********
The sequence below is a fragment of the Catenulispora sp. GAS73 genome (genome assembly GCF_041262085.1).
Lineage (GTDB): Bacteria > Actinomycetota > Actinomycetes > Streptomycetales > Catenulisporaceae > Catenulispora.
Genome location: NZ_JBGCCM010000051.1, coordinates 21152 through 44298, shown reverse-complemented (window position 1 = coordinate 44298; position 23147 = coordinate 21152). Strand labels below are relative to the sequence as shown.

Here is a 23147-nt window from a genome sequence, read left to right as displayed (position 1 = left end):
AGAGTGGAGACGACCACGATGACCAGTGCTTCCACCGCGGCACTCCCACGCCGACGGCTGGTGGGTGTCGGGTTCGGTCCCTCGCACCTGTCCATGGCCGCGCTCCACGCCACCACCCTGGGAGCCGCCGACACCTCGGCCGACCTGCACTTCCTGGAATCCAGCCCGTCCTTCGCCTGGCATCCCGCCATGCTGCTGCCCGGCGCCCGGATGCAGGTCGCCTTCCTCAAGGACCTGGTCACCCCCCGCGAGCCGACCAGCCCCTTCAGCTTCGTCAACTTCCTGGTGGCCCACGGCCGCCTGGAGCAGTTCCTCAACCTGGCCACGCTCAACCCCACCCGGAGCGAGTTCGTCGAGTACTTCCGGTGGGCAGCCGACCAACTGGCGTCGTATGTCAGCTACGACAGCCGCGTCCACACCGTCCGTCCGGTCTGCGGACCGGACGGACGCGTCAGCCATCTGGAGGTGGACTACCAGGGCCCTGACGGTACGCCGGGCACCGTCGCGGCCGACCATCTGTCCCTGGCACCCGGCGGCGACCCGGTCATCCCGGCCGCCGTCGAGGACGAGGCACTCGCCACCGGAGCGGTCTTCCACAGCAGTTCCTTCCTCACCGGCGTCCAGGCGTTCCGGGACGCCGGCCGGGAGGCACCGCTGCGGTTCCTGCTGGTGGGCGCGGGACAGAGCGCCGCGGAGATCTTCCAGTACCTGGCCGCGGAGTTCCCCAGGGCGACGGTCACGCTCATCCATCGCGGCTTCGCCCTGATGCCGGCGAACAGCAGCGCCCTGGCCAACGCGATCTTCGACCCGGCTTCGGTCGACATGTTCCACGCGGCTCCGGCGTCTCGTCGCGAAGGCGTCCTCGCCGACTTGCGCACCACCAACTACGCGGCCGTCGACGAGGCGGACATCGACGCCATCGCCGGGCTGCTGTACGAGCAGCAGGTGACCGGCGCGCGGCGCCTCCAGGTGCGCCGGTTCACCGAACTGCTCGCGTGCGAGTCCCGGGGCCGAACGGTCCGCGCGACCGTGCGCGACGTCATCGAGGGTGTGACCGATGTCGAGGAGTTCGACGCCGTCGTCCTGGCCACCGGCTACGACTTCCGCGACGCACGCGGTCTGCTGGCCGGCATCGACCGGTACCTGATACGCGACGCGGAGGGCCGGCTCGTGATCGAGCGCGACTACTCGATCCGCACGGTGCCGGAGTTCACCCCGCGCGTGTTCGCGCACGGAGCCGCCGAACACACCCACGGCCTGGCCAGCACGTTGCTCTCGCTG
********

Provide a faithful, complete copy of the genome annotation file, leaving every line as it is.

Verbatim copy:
The sequence below is a fragment of the Catenulispora sp. GAS73 genome (genome assembly GCF_041262085.1).
Lineage (GTDB): Bacteria > Actinomycetota > Actinomycetes > Streptomycetales > Catenulisporaceae > Catenulispora.
Genome location: NZ_JBGCCM010000051.1, coordinates 21152 through 44298, shown reverse-complemented (window position 1 = coordinate 44298; position 23147 = coordinate 21152). Strand labels below are relative to the sequence as shown.

Here is a 23147-nt window from a genome sequence, read left to right as displayed (position 1 = left end):
AGAGTGGAGACGACCACGATGACCAGTGCTTCCACCGCGGCACTCCCACGCCGACGGCTGGTGGGTGTCGGGTTCGGTCCCTCGCACCTGTCCATGGCCGCGCTCCACGCCACCACCCTGGGAGCCGCCGACACCTCGGCCGACCTGCACTTCCTGGAATCCAGCCCGTCCTTCGCCTGGCATCCCGCCATGCTGCTGCCCGGCGCCCGGATGCAGGTCGCCTTCCTCAAGGACCTGGTCACCCCCCGCGAGCCGACCAGCCCCTTCAGCTTCGTCAACTTCCTGGTGGCCCACGGCCGCCTGGAGCAGTTCCTCAACCTGGCCACGCTCAACCCCACCCGGAGCGAGTTCGTCGAGTACTTCCGGTGGGCAGCCGACCAACTGGCGTCGTATGTCAGCTACGACAGCCGCGTCCACACCGTCCGTCCGGTCTGCGGACCGGACGGACGCGTCAGCCATCTGGAGGTGGACTACCAGGGCCCTGACGGTACGCCGGGCACCGTCGCGGCCGACCATCTGTCCCTGGCACCCGGCGGCGACCCGGTCATCCCGGCCGCCGTCGAGGACGAGGCACTCGCCACCGGAGCGGTCTTCCACAGCAGTTCCTTCCTCACCGGCGTCCAGGCGTTCCGGGACGCCGGCCGGGAGGCACCGCTGCGGTTCCTGCTGGTGGGCGCGGGACAGAGCGCCGCGGAGATCTTCCAGTACCTGGCCGCGGAGTTCCCCAGGGCGACGGTCACGCTCATCCATCGCGGCTTCGCCCTGATGCCGGCGAACAGCAGCGCCCTGGCCAACGCGATCTTCGACCCGGCTTCGGTCGACATGTTCCACGCGGCTCCGGCGTCTCGTCGCGAAGGCGTCCTCGCCGACTTGCGCACCACCAACTACGCGGCCGTCGACGAGGCGGACATCGACGCCATCGCCGGGCTGCTGTACGAGCAGCAGGTGACCGGCGCGCGGCGCCTCCAGGTGCGCCGGTTCACCGAACTGCTCGCGTGCGAGTCCCGGGGCCGAACGGTCCGCGCGACCGTGCGCGACGTCATCGAGGGTGTGACCGATGTCGAGGAGTTCGACGCCGTCGTCCTGGCCACCGGCTACGACTTCCGCGACGCACGCGGTCTGCTGGCCGGCATCGACCGGTACCTGATACGCGACGCGGAGGGCCGGCTCGTGATCGAGCGCGACTACTCGATCCGCACGGTGCCGGAGTTCACCCCGCGCGTGTTCGCGCACGGAGCCGCCGAACACACCCACGGCCTGGCCAGCACGTTGCTCTCGCTG